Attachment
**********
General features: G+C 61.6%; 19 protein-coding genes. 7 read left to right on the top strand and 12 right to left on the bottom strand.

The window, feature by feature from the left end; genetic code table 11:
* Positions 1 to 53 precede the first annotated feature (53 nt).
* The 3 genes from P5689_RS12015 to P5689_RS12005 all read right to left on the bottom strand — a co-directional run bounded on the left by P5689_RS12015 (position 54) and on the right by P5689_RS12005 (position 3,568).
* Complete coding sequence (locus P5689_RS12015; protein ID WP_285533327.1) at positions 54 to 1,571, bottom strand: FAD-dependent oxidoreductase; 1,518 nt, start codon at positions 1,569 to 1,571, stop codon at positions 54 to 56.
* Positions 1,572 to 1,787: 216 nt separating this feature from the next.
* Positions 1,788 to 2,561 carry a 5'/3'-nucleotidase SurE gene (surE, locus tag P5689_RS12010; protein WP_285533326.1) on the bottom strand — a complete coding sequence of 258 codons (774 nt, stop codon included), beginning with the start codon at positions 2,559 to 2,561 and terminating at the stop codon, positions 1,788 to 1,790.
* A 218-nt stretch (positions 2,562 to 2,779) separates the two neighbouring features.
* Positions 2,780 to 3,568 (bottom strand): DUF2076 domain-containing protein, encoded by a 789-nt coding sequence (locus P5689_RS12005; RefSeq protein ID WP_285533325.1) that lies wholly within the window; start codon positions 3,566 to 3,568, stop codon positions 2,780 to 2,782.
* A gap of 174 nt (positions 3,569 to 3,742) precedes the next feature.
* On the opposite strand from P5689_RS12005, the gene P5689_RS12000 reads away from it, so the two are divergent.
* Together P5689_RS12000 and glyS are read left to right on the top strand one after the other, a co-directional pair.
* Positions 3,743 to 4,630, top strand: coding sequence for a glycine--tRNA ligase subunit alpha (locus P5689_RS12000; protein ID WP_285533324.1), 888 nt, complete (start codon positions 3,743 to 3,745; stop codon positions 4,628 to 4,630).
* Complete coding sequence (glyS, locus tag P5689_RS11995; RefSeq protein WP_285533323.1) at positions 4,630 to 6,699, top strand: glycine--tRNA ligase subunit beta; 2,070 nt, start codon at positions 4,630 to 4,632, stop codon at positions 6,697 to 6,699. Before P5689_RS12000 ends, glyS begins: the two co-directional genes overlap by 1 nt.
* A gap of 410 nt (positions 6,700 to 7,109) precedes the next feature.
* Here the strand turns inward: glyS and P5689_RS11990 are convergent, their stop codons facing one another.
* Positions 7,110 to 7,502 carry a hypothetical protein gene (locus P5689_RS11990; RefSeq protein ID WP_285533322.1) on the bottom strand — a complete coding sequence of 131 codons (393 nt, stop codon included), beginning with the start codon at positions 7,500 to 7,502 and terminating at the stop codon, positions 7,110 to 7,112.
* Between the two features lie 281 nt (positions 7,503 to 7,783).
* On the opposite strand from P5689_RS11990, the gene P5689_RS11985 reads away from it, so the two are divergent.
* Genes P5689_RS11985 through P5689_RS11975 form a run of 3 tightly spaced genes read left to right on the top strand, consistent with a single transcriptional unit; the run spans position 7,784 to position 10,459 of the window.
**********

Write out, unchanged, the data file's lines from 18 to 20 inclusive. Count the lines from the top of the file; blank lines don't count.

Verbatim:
* Between the two features lie 281 nt (positions 7,503 to 7,783).
* On the opposite strand from P5689_RS11990, the gene P5689_RS11985 reads away from it, so the two are divergent.
* Genes P5689_RS11985 through P5689_RS11975 form a run of 3 tightly spaced genes read left to right on the top strand, consistent with a single transcriptional unit; the run spans position 7,784 to position 10,459 of the window.